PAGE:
Interacting with the Serial Console

Whether you are using the Arduino send data to a Serial Console, or fetch
data from the Serial Console, you must initialize the Serial Console
in setup(), using the function Serial.begin(). This function sets
the speed (aka “baud rate”) with which the console transmits or receives
data from the Arduino board. Typical values are 9600, 57600, or 115200.
Whatever value you use, it must agree with the baud rate reported in the
bottom line of your Serial console; otherwise you will see no output:

Check the baud rate!

Either change the setting on your Console, or modify your
program so it agrees with the Console setting.

Printing Simple Values

This example just prints common types of values. Note that the loop() function
is empty, since this program is intended to be executed just once:

void setup() {
  Serial.begin(9600);
  while (!Serial) {};                // Wait for the Serial Console to be ready

  char a    = 'x';                   // char values must be enclosed in single quotes
  String b  = "Robotics and Beyond"; // String values must be enclosed in double quotes
  int x     = 15;                    // int's cannot exceed 32767
  int y     = 0x0F;                  // hexadecimal representation of 15.
  long z    = 1000000L;              // long int's can be in the billions
  float n   = 3.14;                  // approximate value of Pi
  double p  = M_PI;                  // more precise value of M_Pi using a built-in constant

  Serial.print("a is ");
  Serial.println(a);
  Serial.print("b is ");
  Serial.println(b);
  Serial.print("x is ");
  Serial.println(x);
  Serial.print("y is ");
  Serial.println(y);
  Serial.print("z is ");
  Serial.println(z);
  Serial.print("n is ");
  Serial.println(n);
  Serial.print("p is ");
  Serial.println(p);
}

void loop() {
}

The sketch above produces the following output on the Serial Console:

a is x
b is Robotics and Beyond
x is 15
y is 15
z is 10000000
n is 3.14
p is 3.14

Notice:

Changing the output format of an integer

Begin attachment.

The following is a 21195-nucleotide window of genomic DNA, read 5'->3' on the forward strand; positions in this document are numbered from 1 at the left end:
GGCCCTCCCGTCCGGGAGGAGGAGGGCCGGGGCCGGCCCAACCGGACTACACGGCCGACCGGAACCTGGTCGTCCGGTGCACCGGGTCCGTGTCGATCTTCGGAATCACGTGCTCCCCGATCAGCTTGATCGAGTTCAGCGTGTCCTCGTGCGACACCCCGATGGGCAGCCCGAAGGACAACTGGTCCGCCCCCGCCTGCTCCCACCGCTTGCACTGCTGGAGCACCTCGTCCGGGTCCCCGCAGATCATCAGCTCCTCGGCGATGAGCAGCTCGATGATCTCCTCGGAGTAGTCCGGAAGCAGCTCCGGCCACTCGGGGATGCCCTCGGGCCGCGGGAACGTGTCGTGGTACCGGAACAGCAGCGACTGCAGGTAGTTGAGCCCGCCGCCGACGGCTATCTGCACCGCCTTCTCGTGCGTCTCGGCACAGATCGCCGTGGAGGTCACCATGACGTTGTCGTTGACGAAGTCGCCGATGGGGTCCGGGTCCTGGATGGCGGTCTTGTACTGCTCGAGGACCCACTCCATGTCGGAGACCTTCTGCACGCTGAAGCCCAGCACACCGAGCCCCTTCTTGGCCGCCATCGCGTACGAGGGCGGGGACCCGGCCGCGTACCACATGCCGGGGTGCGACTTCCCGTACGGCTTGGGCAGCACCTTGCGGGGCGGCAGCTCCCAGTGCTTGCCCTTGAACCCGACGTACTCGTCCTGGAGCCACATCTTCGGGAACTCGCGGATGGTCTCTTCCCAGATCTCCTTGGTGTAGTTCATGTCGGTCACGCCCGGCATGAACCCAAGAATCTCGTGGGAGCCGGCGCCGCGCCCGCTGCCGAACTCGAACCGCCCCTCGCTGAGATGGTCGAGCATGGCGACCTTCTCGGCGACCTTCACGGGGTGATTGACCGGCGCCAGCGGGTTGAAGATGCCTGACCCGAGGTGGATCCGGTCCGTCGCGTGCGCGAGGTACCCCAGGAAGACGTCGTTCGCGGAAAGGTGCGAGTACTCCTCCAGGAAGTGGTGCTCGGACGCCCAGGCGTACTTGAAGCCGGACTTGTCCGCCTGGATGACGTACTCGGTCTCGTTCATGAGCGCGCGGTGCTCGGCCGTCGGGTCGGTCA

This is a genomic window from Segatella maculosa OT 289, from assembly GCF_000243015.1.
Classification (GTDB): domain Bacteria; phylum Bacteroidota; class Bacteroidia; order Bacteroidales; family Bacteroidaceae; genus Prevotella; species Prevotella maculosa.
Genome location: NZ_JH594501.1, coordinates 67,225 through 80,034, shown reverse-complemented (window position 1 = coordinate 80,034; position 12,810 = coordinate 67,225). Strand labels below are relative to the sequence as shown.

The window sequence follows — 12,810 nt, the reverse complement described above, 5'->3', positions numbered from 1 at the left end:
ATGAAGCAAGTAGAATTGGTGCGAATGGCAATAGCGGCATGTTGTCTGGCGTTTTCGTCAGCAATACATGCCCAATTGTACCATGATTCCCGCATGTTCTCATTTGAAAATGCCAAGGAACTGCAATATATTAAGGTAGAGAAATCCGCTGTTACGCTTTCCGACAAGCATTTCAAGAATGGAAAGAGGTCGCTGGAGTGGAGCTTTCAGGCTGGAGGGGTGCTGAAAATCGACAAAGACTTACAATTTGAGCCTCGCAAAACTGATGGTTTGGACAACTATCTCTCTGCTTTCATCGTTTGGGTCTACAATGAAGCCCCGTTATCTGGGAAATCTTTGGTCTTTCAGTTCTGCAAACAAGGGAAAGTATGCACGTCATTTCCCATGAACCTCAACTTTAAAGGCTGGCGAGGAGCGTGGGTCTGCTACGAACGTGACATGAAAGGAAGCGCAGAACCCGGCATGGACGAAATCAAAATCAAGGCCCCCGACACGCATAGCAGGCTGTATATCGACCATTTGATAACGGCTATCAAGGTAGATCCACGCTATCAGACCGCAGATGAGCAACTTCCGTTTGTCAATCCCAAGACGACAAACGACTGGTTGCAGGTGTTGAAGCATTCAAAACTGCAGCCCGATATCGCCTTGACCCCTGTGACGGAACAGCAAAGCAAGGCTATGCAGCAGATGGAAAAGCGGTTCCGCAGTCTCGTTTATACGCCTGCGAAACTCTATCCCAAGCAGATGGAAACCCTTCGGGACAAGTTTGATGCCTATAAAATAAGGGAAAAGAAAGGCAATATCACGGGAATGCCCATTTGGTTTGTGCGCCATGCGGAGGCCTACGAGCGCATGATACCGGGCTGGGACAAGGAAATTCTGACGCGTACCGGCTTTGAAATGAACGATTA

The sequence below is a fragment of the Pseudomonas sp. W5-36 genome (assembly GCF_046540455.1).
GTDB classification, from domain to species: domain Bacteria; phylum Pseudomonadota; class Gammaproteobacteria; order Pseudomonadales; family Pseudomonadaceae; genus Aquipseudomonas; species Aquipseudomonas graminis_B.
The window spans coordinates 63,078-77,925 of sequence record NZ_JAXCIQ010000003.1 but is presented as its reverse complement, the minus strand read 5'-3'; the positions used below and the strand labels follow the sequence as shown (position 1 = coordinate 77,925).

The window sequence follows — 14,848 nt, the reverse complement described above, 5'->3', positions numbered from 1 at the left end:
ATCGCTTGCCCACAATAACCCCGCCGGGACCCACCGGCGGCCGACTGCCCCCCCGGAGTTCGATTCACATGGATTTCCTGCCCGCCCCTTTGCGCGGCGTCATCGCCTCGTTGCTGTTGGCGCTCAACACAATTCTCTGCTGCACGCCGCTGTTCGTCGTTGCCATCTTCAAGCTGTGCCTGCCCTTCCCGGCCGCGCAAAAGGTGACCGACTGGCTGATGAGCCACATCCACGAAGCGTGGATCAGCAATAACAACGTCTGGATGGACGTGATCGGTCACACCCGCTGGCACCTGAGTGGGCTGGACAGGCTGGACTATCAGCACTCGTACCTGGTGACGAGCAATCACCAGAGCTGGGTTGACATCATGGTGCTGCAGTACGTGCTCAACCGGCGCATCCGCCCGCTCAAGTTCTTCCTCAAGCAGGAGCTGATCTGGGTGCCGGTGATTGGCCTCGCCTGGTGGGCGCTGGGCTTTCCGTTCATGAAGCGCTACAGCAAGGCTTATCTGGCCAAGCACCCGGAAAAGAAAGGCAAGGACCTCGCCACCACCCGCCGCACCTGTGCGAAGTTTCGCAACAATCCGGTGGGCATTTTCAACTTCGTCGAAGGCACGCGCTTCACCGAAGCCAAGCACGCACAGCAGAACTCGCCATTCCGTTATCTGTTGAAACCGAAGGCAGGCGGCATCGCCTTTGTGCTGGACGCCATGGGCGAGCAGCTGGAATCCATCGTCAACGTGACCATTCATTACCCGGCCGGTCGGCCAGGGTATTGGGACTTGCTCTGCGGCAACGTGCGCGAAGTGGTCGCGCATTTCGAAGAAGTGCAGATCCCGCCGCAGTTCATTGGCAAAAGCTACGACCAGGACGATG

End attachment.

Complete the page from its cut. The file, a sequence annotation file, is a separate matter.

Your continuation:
The following sketch produces a table of numbers, where each
number is printed out in its decimal form (the default), then in its
hexadecimal equivalent, its octal equivalent, and its binary equivalent.

void setup() {
  Serial.begin(9600);
  while (!Serial) {};         // Wait for the Serial Console to be ready

  for (int i=0; i<=15; i++) {
    Serial.print(i);          // default format; prints the DEC value of i
Serial.print(" ");
Serial.print(i, HEX);     // prints the hexadecimal value of the same number
Serial.print(" ");
Serial.print(i, OCT);     // prints the octal value of the same number
Serial.print(" ");
Serial.println(i, BIN);   // prints the binary value of the same number
  }
}

The above sketch produces the following output:

0 0 0 0
1 1 1 1
2 2 2 10
3 3 3 11
4 4 4 100
5 5 5 101
6 6 6 110
7 7 7 111
8 8 10 1000
9 9 11 1001
10 A 12 1010
11 B 13 1011
12 C 14 1100
13 D 15 1101
14 E 16 1110
15 F 17 1111

Printing Floating Point Numbers with a Specified Precision

The default output precision produced by Serial.print() for a floating
point number is 2 digits after the decimal point. The following sketch
shows how to use a second argument to Serial.print() to adjust that.

void setup() {
  Serial.begin(9600);
  while (!Serial) {};       // Wait for the Serial Console to be ready

  float  mypi      = 3.14;  // an approximate value of Pi
  double builtinpi = M_PI;  // a more precise value of Pi


  for (int i=0; i<10; i++) {
    Serial.print(builtinpi, i);
    Serial.print(" ");
    Serial.println(mypi, i); 
  }
}

The above sketch produces the following output:

3 3
3.1 3.1
3.14 3.14
3.142 3.140
3.1416 3.1400
3.14159 3.14000
3.141593 3.140000
3.1415927 3.1400001
3.14159274 3.14000010
3.141592741 3.140000104

Note that when i <= 2, the value of mypi appears to be the same as
builtinpi, but when the numbers are printed at higher precision, the
difference becomes clear.